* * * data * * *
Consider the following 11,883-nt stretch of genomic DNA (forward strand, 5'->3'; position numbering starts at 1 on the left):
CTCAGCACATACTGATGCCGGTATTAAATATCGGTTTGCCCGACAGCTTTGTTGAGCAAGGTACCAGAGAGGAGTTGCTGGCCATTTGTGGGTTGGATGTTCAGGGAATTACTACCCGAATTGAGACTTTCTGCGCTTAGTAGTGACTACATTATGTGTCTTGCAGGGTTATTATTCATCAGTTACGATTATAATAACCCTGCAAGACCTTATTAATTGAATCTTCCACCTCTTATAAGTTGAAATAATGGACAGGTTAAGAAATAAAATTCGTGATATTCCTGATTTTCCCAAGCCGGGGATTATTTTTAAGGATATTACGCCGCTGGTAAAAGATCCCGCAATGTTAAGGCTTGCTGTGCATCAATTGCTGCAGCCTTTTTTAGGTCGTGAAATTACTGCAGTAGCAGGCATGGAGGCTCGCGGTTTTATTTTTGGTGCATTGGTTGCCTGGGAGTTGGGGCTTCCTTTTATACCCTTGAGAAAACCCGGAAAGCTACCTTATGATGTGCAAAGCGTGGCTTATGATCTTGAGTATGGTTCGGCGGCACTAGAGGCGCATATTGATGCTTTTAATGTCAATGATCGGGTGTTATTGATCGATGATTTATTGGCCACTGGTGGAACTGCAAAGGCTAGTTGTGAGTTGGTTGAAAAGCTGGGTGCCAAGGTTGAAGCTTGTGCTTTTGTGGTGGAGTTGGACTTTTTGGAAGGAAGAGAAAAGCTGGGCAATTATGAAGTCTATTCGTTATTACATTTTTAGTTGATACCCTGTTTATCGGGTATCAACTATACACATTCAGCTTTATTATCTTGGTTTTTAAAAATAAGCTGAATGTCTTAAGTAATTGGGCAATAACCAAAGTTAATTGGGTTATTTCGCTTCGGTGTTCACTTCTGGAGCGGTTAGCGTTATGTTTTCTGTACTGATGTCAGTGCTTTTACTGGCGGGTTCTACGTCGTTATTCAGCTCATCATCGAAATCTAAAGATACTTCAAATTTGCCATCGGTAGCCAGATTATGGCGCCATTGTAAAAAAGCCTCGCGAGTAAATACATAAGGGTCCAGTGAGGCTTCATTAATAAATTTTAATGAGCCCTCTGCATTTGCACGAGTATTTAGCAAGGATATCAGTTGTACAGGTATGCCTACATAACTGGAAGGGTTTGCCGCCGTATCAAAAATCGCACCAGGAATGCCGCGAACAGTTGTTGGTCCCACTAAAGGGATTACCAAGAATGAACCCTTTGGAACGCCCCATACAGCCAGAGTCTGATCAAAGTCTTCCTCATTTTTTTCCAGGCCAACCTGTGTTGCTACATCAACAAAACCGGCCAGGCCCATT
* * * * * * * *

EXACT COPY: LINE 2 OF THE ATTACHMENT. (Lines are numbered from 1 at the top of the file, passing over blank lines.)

CTCAGCACATACTGATGCCGGTATTAAATATCGGTTTGCCCGACAGCTTTGTTGAGCAAGGTACCAGAGAGGAGTTGCTGGCCATTTGTGGGTTGGATGTTCAGGGAATTACTACCCGAATTGAGACTTTCTGCGCTTAGTAGTGACTACATTATGTGTCTTGCAGGGTTATTATTCATCAGTTACGATTATAATAACCCTGCAAGACCTTATTAATTGAATCTTCCACCTCTTATAAGTTGAAATAATGGACAGGTTAAGAAATAAAATTCGTGATATTCCTGATTTTCCCAAGCCGGGGATTATTTTTAAGGATATTACGCCGCTGGTAAAAGATCCCGCAATGTTAAGGCTTGCTGTGCATCAATTGCTGCAGCCTTTTTTAGGTCGTGAAATTACTGCAGTAGCAGGCATGGAGGCTCGCGGTTTTATTTTTGGTGCATTGGTTGCCTGGGAGTTGGGGCTTCCTTTTATACCCTTGAGAAAACCCGGAAAGCTACCTTATGATGTGCAAAGCGTGGCTTATGATCTTGAGTATGGTTCGGCGGCACTAGAGGCGCATATTGATGCTTTTAATGTCAATGATCGGGTGTTATTGATCGATGATTTATTGGCCACTGGTGGAACTGCAAAGGCTAGTTGTGAGTTGGTTGAAAAGCTGGGTGCCAAGGTTGAAGCTTGTGCTTTTGTGGTGGAGTTGGACTTTTTGGAAGGAAGAGAAAAGCTGGGCAATTATGAAGTCTATTCGTTATTACATTTTTAGTTGATACCCTGTTTATCGGGTATCAACTATACACATTCAGCTTTATTATCTTGGTTTTTAAAAATAAGCTGAATGTCTTAAGTAATTGGGCAATAACCAAAGTTAATTGGGTTATTTCGCTTCGGTGTTCACTTCTGGAGCGGTTAGCGTTATGTTTTCTGTACTGATGTCAGTGCTTTTACTGGCGGGTTCTACGTCGTTATTCAGCTCATCATCGAAATCTAAAGATACTTCAAATTTGCCATCGGTAGCCAGATTATGGCGCCATTGTAAAAAAGCCTCGCGAGTAAATACATAAGGGTCCAGTGAGGCTTCATTAATAAATTTTAATGAGCCCTCTGCATTTGCACGAGTATTTAGCAAGGATATCAGTTGTACAGGTATGCCTACATAACTGGAAGGGTTTGCCGCCGTATCAAAAATCGCACCAGGAATGCCGCGAACAGTTGTTGGTCCCACTAAAGGGATTACCAAGAATGAACCCTTTGGAACGCCCCATACAGCCAGAGTCTGATCAAAGTCTTCCTCATTTTTTTCCAGGCCAACCTGTGTTGCTACATCAACAAAACCGGCCAGGCCCATT